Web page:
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LGBT Qataris Call Foul Ahead of 2022 World Cup

LGBT Qataris at Risk Despite Gestures Toward Inclusion

A general view of the Al Thumama Stadium is seen in Doha, Qatar, October 22, 2021. The stadium will be one of the venues for the 2022 World Cup. © 2021 AP Photo/Hussein Sayed

As Qatar prepares to host the 2022 FIFA World Cup, the government has assured prospective visitors it will welcome lesbian, gay, bisexual, and transgender (LGBT) tourists and that fans will be free to fly the rainbow flag at the games. But for LGBT Qataris like Mohammed, openly expressing his sexuality as a gay man is not an option. Doing so, he fears, would land him back in jail. 

Mohammed was arrested in 2014 for alleged same-sex conduct, punishable by up to seven years’ imprisonment under article 285 of Qatar’s penal code. While in detention, officers searched his phone, identified a man he’d been messaging, and attempted to contact this person to target him as well. Mohammed was detained for weeks, enduring verbal abuse and sexual harassment by police. Officers even shaved his head.

Seven years later, Mohammed has resigned himself to a life of discretion: he dresses in a masculine style, refrains from posting about his sexuality online, and no longer meets men from dating apps.

Mohammed’s seclusion is not out of choice, but of necessity. Individuals have told Human Rights Watch that the Qatari government surveils and arrests LGBT people based on their online activity. Authorities also censor traditional media related to sexual orientation and gender identity, including people who show support for LGBT individuals. They have effectively excluded LGBT content from the public sphere.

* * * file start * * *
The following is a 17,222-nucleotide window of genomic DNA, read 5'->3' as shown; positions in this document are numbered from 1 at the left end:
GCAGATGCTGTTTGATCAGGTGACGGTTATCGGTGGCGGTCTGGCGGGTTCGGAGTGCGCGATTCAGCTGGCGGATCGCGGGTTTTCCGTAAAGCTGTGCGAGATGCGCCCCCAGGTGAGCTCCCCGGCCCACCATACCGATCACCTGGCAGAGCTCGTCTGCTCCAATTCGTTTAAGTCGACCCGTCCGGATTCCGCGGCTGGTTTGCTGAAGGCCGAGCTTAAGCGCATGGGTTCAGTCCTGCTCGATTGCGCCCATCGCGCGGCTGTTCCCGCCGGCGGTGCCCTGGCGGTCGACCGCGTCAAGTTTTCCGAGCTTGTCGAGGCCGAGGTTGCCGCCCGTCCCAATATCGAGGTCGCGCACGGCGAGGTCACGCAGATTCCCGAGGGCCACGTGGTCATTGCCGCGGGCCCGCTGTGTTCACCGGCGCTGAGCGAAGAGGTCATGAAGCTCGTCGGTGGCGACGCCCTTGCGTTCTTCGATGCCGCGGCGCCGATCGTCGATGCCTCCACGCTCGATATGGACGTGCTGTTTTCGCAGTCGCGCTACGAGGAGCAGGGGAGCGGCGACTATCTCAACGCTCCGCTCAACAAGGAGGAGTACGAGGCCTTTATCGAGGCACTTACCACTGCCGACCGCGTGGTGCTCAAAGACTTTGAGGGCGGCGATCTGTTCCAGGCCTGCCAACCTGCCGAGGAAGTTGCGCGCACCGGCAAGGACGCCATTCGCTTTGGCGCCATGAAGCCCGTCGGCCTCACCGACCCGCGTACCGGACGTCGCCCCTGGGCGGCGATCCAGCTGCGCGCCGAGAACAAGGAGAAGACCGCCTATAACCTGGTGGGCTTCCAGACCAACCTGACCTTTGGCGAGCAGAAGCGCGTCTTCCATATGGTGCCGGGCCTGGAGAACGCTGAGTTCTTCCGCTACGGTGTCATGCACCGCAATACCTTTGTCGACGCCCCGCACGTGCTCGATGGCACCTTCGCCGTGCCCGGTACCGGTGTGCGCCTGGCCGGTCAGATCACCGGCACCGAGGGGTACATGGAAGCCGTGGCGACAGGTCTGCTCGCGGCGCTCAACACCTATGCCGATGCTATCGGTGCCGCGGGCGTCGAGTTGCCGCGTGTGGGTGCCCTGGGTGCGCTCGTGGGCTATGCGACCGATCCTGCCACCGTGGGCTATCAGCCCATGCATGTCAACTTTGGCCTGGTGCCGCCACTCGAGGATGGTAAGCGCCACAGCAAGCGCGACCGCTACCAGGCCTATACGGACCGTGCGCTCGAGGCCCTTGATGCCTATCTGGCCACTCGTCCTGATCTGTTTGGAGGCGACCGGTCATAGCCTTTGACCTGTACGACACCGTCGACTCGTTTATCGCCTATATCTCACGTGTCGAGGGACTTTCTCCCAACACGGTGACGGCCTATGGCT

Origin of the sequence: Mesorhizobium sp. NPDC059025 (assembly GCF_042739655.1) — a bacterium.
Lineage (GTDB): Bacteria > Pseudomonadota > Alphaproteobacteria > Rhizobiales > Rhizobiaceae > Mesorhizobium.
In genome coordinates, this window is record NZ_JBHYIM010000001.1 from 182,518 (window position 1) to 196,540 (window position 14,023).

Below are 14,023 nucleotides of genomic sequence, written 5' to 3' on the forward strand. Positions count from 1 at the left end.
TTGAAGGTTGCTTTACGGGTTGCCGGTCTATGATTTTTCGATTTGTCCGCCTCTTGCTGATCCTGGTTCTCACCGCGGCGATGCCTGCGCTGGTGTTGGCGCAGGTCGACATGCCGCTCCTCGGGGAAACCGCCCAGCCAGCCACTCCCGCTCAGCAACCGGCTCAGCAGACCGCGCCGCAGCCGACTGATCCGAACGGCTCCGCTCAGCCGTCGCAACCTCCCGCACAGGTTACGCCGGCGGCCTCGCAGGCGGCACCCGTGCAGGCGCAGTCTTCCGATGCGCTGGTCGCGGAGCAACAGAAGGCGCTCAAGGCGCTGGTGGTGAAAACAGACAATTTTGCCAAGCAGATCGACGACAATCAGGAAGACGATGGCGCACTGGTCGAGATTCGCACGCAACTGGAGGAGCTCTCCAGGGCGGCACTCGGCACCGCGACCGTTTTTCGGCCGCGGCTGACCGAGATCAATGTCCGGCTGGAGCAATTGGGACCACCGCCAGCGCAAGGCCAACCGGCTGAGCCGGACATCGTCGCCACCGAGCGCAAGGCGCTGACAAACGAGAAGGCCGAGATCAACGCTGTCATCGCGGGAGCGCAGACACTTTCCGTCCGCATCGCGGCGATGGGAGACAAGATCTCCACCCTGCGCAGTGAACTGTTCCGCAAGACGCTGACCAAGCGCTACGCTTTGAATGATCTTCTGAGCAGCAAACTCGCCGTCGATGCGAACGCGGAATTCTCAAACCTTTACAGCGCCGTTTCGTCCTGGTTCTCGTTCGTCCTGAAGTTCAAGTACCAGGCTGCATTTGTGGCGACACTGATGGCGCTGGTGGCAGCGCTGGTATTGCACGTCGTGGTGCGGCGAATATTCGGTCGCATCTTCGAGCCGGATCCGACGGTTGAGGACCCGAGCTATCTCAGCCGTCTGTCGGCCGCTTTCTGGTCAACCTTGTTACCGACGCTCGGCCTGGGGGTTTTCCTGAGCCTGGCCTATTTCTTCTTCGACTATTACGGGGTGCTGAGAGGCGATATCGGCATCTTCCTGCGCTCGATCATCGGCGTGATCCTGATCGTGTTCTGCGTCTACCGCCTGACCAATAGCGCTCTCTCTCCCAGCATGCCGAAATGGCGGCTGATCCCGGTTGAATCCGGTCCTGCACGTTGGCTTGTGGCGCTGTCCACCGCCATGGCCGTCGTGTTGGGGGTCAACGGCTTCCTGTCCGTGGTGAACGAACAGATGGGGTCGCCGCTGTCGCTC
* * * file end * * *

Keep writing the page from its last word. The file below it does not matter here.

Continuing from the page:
“There is zero freedom [to post anything related to sexuality online],” Mohammed said.

As Qatar advances its surveillance capabilities, including inside football stadiums, the possibility of LGBT Qataris being persecuted for publicly supporting LGBT rights will remain long after the international fans have gone.

Physical and virtual spaces free from surveillance are vanishing in Qatar as data protection law allows broad exemptions that undermine the right to privacy. When digital surveillance is combined with laws that target individuals based on consensual sexual conduct outside of marriage, there is nowhere left to hide.

The Qatari government should repeal article 285 and all other laws that criminalize consensual sexual relations outside of marriage and leave people like Mohammed living in fear in the shadows. Freedom of expression and nondiscrimination based on sexual orientation and gender identity should be guaranteed for all Qataris, not just spectators and tourists flocking to Qatar for the World Cup.

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